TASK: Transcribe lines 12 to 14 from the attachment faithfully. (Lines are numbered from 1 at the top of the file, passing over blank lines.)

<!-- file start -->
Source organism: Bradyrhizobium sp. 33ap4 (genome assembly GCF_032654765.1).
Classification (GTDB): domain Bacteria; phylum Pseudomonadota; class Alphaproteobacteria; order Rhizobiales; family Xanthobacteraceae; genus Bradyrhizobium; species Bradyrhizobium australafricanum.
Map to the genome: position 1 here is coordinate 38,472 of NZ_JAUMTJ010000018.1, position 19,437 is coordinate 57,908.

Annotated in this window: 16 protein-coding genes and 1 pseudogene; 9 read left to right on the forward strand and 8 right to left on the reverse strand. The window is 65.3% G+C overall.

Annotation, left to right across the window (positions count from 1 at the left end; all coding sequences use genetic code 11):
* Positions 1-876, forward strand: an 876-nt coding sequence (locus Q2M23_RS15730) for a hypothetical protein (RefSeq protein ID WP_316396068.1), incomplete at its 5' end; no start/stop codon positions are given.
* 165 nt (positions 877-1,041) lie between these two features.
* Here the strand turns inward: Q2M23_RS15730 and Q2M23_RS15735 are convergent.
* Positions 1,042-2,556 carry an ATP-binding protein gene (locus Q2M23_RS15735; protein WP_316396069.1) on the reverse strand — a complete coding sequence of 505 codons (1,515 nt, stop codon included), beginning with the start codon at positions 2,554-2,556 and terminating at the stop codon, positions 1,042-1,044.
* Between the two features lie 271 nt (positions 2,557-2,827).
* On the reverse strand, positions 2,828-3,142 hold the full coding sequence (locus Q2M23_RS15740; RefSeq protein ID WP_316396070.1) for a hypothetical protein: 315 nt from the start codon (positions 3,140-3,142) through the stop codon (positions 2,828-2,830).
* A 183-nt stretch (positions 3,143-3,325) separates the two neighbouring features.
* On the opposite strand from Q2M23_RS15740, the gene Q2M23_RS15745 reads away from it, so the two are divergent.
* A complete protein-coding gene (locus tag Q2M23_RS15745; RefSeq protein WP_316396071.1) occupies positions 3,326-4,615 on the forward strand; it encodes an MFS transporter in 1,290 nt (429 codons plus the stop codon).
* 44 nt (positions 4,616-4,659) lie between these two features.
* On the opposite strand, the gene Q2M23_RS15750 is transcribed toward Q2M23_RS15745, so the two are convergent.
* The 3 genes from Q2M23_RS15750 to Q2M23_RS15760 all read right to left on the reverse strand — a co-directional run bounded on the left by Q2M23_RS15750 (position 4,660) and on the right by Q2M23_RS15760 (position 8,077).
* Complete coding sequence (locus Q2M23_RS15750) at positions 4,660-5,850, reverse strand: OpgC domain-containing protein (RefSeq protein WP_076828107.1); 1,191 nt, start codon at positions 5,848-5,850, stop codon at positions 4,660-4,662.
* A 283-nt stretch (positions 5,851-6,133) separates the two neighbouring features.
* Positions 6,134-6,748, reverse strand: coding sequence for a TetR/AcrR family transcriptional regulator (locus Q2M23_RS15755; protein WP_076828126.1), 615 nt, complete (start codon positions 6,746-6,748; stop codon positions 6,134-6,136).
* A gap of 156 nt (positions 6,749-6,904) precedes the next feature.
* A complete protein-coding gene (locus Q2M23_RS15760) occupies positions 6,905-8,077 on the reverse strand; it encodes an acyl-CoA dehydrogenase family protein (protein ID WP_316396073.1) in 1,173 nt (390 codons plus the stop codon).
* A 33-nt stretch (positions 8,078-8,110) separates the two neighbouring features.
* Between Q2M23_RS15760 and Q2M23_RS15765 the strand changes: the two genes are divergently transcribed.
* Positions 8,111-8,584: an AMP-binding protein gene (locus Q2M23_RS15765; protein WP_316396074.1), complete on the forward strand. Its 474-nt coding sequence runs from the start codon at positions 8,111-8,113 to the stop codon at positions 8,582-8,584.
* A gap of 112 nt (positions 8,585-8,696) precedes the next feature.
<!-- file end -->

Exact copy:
* A 183-nt stretch (positions 3,143-3,325) separates the two neighbouring features.
* On the opposite strand from Q2M23_RS15740, the gene Q2M23_RS15745 reads away from it, so the two are divergent.
* A complete protein-coding gene (locus tag Q2M23_RS15745; RefSeq protein WP_316396071.1) occupies positions 3,326-4,615 on the forward strand; it encodes an MFS transporter in 1,290 nt (429 codons plus the stop codon).